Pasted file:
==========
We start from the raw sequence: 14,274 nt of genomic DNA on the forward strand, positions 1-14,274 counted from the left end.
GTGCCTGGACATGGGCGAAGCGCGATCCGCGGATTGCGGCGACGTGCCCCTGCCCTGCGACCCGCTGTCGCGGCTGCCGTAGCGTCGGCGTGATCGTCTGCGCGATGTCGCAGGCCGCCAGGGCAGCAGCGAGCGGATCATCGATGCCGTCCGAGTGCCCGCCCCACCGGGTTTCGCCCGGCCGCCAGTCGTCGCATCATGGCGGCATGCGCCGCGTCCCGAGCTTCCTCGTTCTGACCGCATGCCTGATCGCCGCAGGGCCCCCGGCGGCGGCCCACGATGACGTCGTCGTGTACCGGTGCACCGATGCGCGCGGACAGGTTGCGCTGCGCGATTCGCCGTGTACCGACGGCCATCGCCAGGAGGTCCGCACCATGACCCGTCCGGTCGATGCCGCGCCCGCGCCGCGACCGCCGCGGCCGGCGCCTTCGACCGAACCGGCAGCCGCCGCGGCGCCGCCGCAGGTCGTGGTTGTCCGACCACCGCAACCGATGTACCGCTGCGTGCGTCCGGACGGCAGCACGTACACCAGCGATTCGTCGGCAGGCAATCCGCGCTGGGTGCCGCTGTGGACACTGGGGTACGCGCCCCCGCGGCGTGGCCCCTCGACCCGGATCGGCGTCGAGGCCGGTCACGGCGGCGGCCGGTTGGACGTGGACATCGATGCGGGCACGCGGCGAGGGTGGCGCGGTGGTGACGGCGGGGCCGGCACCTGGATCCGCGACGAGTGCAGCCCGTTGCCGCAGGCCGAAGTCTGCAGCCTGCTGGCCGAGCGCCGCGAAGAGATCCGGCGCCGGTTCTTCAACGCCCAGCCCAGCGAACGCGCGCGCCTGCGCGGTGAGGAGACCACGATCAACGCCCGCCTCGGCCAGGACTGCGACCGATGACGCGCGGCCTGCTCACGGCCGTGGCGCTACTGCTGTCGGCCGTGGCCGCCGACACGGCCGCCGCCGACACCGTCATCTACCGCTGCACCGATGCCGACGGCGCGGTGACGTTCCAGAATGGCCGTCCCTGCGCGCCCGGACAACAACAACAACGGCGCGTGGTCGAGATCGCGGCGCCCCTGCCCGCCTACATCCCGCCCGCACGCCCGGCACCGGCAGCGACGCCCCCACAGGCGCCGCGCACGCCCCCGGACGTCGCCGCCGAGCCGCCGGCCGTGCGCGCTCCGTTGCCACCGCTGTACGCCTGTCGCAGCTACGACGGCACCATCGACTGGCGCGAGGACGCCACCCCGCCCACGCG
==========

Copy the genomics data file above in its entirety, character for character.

We start from the raw sequence: 14,274 nt of genomic DNA on the forward strand, positions 1-14,274 counted from the left end.
GTGCCTGGACATGGGCGAAGCGCGATCCGCGGATTGCGGCGACGTGCCCCTGCCCTGCGACCCGCTGTCGCGGCTGCCGTAGCGTCGGCGTGATCGTCTGCGCGATGTCGCAGGCCGCCAGGGCAGCAGCGAGCGGATCATCGATGCCGTCCGAGTGCCCGCCCCACCGGGTTTCGCCCGGCCGCCAGTCGTCGCATCATGGCGGCATGCGCCGCGTCCCGAGCTTCCTCGTTCTGACCGCATGCCTGATCGCCGCAGGGCCCCCGGCGGCGGCCCACGATGACGTCGTCGTGTACCGGTGCACCGATGCGCGCGGACAGGTTGCGCTGCGCGATTCGCCGTGTACCGACGGCCATCGCCAGGAGGTCCGCACCATGACCCGTCCGGTCGATGCCGCGCCCGCGCCGCGACCGCCGCGGCCGGCGCCTTCGACCGAACCGGCAGCCGCCGCGGCGCCGCCGCAGGTCGTGGTTGTCCGACCACCGCAACCGATGTACCGCTGCGTGCGTCCGGACGGCAGCACGTACACCAGCGATTCGTCGGCAGGCAATCCGCGCTGGGTGCCGCTGTGGACACTGGGGTACGCGCCCCCGCGGCGTGGCCCCTCGACCCGGATCGGCGTCGAGGCCGGTCACGGCGGCGGCCGGTTGGACGTGGACATCGATGCGGGCACGCGGCGAGGGTGGCGCGGTGGTGACGGCGGGGCCGGCACCTGGATCCGCGACGAGTGCAGCCCGTTGCCGCAGGCCGAAGTCTGCAGCCTGCTGGCCGAGCGCCGCGAAGAGATCCGGCGCCGGTTCTTCAACGCCCAGCCCAGCGAACGCGCGCGCCTGCGCGGTGAGGAGACCACGATCAACGCCCGCCTCGGCCAGGACTGCGACCGATGACGCGCGGCCTGCTCACGGCCGTGGCGCTACTGCTGTCGGCCGTGGCCGCCGACACGGCCGCCGCCGACACCGTCATCTACCGCTGCACCGATGCCGACGGCGCGGTGACGTTCCAGAATGGCCGTCCCTGCGCGCCCGGACAACAACAACAACGGCGCGTGGTCGAGATCGCGGCGCCCCTGCCCGCCTACATCCCGCCCGCACGCCCGGCACCGGCAGCGACGCCCCCACAGGCGCCGCGCACGCCCCCGGACGTCGCCGCCGAGCCGCCGGCCGTGCGCGCTCCGTTGCCACCGCTGTACGCCTGTCGCAGCTACGACGGCACCATCGACTGGCGCGAGGACGCCACCCCGCCCACGCG